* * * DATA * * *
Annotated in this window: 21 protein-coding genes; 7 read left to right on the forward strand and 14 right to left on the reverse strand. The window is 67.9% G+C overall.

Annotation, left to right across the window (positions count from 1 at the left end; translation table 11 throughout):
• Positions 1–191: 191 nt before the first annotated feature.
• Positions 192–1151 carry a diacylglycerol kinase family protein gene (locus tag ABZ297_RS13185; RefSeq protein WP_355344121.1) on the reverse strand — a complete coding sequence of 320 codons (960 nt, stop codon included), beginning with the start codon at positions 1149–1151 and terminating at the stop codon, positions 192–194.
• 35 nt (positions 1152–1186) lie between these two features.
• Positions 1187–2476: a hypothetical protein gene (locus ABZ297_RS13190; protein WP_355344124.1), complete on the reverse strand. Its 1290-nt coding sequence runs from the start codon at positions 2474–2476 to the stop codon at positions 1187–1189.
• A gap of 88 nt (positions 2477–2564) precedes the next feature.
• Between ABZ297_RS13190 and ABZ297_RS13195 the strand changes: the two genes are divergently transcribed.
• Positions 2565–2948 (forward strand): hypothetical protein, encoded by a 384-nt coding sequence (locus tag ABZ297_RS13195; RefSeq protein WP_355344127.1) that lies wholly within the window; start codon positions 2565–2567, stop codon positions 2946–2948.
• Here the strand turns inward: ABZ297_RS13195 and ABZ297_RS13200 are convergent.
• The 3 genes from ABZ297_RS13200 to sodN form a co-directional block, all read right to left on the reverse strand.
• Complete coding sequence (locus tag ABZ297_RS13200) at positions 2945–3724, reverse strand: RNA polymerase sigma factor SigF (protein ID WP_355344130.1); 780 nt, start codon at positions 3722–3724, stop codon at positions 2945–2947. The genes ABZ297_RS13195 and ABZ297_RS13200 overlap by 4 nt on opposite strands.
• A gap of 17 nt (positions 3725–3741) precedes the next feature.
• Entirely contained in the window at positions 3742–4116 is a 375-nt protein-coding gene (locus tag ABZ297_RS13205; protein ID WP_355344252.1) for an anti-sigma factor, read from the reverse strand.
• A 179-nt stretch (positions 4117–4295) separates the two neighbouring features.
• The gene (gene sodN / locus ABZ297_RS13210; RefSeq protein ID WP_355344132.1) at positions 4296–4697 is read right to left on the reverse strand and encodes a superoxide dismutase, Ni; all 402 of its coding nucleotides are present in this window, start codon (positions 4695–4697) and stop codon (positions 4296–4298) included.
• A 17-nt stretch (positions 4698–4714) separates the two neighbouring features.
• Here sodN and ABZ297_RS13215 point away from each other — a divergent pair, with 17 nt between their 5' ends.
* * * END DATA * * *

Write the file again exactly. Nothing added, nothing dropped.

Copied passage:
Annotated in this window: 21 protein-coding genes; 7 read left to right on the forward strand and 14 right to left on the reverse strand. The window is 67.9% G+C overall.

Annotation, left to right across the window (positions count from 1 at the left end; translation table 11 throughout):
• Positions 1–191: 191 nt before the first annotated feature.
• Positions 192–1151 carry a diacylglycerol kinase family protein gene (locus tag ABZ297_RS13185; RefSeq protein WP_355344121.1) on the reverse strand — a complete coding sequence of 320 codons (960 nt, stop codon included), beginning with the start codon at positions 1149–1151 and terminating at the stop codon, positions 192–194.
• 35 nt (positions 1152–1186) lie between these two features.
• Positions 1187–2476: a hypothetical protein gene (locus ABZ297_RS13190; protein WP_355344124.1), complete on the reverse strand. Its 1290-nt coding sequence runs from the start codon at positions 2474–2476 to the stop codon at positions 1187–1189.
• A gap of 88 nt (positions 2477–2564) precedes the next feature.
• Between ABZ297_RS13190 and ABZ297_RS13195 the strand changes: the two genes are divergently transcribed.
• Positions 2565–2948 (forward strand): hypothetical protein, encoded by a 384-nt coding sequence (locus tag ABZ297_RS13195; RefSeq protein WP_355344127.1) that lies wholly within the window; start codon positions 2565–2567, stop codon positions 2946–2948.
• Here the strand turns inward: ABZ297_RS13195 and ABZ297_RS13200 are convergent.
• The 3 genes from ABZ297_RS13200 to sodN form a co-directional block, all read right to left on the reverse strand.
• Complete coding sequence (locus tag ABZ297_RS13200) at positions 2945–3724, reverse strand: RNA polymerase sigma factor SigF (protein ID WP_355344130.1); 780 nt, start codon at positions 3722–3724, stop codon at positions 2945–2947. The genes ABZ297_RS13195 and ABZ297_RS13200 overlap by 4 nt on opposite strands.
• A gap of 17 nt (positions 3725–3741) precedes the next feature.
• Entirely contained in the window at positions 3742–4116 is a 375-nt protein-coding gene (locus tag ABZ297_RS13205; protein ID WP_355344252.1) for an anti-sigma factor, read from the reverse strand.
• A 179-nt stretch (positions 4117–4295) separates the two neighbouring features.
• The gene (gene sodN / locus ABZ297_RS13210; RefSeq protein ID WP_355344132.1) at positions 4296–4697 is read right to left on the reverse strand and encodes a superoxide dismutase, Ni; all 402 of its coding nucleotides are present in this window, start codon (positions 4695–4697) and stop codon (positions 4296–4298) included.
• A 17-nt stretch (positions 4698–4714) separates the two neighbouring features.
• Here sodN and ABZ297_RS13215 point away from each other — a divergent pair, with 17 nt between their 5' ends.